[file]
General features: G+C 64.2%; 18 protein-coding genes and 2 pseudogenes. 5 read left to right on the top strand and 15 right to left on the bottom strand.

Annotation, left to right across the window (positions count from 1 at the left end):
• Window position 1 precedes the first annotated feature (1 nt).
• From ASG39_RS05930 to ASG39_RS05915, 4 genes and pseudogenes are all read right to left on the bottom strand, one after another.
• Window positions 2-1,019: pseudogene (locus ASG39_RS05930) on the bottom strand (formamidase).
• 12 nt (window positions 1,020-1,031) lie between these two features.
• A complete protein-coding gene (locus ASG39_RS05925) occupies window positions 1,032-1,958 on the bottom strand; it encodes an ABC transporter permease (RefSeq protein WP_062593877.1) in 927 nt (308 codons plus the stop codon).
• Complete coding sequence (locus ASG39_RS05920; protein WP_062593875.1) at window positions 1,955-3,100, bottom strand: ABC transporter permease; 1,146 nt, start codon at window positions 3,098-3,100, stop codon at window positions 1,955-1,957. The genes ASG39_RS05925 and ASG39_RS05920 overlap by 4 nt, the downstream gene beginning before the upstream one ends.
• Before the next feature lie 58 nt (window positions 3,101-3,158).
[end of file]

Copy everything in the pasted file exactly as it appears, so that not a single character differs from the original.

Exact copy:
General features: G+C 64.2%; 18 protein-coding genes and 2 pseudogenes. 5 read left to right on the top strand and 15 right to left on the bottom strand.

Annotation, left to right across the window (positions count from 1 at the left end):
• Window position 1 precedes the first annotated feature (1 nt).
• From ASG39_RS05930 to ASG39_RS05915, 4 genes and pseudogenes are all read right to left on the bottom strand, one after another.
• Window positions 2-1,019: pseudogene (locus ASG39_RS05930) on the bottom strand (formamidase).
• 12 nt (window positions 1,020-1,031) lie between these two features.
• A complete protein-coding gene (locus ASG39_RS05925) occupies window positions 1,032-1,958 on the bottom strand; it encodes an ABC transporter permease (RefSeq protein WP_062593877.1) in 927 nt (308 codons plus the stop codon).
• Complete coding sequence (locus ASG39_RS05920; protein WP_062593875.1) at window positions 1,955-3,100, bottom strand: ABC transporter permease; 1,146 nt, start codon at window positions 3,098-3,100, stop codon at window positions 1,955-1,957. The genes ASG39_RS05925 and ASG39_RS05920 overlap by 4 nt, the downstream gene beginning before the upstream one ends.
• Before the next feature lie 58 nt (window positions 3,101-3,158).